Their society was theocratic, and their territory was divided into small lordships. Its economy was based on agriculture, the same that was divided between grazing, hunting and subsistence gathering. They also created fabrics and their own ceramics.


How to get to the Karajía Sarcophagi?

You must reach the community of Cruzpata, located 51 kilometers northeast of Chachapoyas (approximately 2 hours by car). From Cruzpata, in the district of Luya, you must ride a horse for 15 minutes and walk for 10 minutes to appreciate the amazing Sarcophagi of Karajía. Visiting hours are Monday to Sunday from 08:00 am to 17:00 pm.


This tourist spot is compared to the moáis on Easter Island in Chile, since these statues are similar in structure and shape.


Route to the sarcophagi of Karajía

In order to appreciate this set of sarcophagi that reach 2.50 meters high, you must go to the province of Luya, in Amazonas. The pre-Hispanic tombs, belonging to the Chachapoyas culture, are more than 1,000 years old, and have been able to be preserved over time as they are located on a cliff that is difficult to access. The walk to the base of this mountain will take an average of 40 minutes.


The price of the tour to the sarcophagi starts at S/80 per person (includes transportation, guide, entrance fees, lunch, and boots). Tour operators in the city of Chachapoyas organize a full day that allows you to see, in addition to the sarcophagi, the Quiocta cavern, where you can appreciate human skulls and bones, as well as formations of stalactites and stalagmites.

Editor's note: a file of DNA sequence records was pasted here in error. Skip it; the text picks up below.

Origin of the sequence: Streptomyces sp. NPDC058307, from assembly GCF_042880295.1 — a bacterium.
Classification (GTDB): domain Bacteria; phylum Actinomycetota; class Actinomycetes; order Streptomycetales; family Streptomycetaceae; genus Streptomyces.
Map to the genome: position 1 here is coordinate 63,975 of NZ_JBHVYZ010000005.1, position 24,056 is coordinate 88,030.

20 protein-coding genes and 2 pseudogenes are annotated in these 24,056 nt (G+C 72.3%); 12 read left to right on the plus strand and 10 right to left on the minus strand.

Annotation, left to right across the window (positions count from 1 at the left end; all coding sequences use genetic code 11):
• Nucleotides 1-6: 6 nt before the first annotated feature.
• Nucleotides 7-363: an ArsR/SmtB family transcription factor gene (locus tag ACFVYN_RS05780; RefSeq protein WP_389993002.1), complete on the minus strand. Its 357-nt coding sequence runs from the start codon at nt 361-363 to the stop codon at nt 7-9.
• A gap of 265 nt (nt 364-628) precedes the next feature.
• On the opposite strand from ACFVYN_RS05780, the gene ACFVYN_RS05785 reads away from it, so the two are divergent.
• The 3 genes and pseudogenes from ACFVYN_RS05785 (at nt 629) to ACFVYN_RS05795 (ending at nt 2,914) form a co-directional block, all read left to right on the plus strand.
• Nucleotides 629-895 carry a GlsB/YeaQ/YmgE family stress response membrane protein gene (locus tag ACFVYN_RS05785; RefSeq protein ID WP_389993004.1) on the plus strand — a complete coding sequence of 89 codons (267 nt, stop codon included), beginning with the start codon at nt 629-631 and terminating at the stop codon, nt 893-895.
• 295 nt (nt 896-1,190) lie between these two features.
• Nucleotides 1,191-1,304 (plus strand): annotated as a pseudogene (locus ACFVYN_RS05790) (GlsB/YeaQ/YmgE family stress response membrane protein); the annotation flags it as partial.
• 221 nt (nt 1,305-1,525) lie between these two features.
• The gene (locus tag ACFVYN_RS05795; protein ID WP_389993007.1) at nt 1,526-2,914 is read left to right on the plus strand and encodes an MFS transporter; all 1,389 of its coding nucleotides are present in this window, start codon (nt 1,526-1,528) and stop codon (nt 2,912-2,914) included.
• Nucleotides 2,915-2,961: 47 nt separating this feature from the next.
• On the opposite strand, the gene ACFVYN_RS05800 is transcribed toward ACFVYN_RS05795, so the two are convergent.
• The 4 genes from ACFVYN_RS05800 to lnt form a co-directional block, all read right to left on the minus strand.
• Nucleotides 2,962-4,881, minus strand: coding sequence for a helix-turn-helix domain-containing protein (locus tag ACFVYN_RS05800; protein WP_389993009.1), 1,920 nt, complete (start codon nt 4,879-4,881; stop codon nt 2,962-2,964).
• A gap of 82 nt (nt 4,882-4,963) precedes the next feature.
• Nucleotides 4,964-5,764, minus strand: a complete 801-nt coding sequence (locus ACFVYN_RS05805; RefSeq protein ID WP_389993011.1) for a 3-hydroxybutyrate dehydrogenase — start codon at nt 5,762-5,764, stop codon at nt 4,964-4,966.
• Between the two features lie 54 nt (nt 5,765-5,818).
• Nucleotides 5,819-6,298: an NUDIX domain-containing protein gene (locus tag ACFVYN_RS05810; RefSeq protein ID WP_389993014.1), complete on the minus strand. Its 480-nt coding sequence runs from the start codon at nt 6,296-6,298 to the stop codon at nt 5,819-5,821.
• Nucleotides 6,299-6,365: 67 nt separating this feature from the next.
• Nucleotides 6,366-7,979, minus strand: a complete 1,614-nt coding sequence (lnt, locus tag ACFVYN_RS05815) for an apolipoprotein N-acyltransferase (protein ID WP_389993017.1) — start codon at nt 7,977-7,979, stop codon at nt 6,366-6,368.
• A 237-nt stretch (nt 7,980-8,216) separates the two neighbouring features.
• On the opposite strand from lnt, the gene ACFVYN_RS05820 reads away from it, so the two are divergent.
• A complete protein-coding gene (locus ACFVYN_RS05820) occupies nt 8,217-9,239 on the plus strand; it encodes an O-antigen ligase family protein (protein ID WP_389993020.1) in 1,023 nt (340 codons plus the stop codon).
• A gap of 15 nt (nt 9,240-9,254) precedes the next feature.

It is recommended to leave from the city of Chachapoyas in the morning (8 a.m.) to be able to complete the visits to the two tourist attractions without problems. Keep in mind that the car trip to the Karajía area is almost two hours.


In addition, it is key that you wear waterproof clothing and comfortable walking shoes. Other elements that you cannot miss are sunglasses, sunscreen, repellent and a hat.


In the morning, you will be able to learn about the history of this group of six tombs that were placed in rows in the mountains of Luya province. Its manufacture consists of clay, dry straw, reeds, sticks, vegetable ropes and stones. Each one has a ceremonial skull and highlights a decoration with geometric motifs.


Complete the tour, entering the Quiocta cavern, which is 580 meters deep. Undoubtedly, an ideal walk for adventure lovers.


You can find some tours at:

Request information

Date of travel:

Number of people:
How did you hear about us:

Top South America Trips

SA Destinations

Activities & Style trips

Quick Escape Trips

Responsible Travel

Before You Go

Contact us

Why Travel Tour Group?

Travel Blog


Write a review

TripAdvisor review


Inca Trail Tour Operator

Patagonia Trekking Tours

Inca Trail Hiking Tours

travel tour group inca trail salkantay
inca trail travel tour group twitter travel tour groups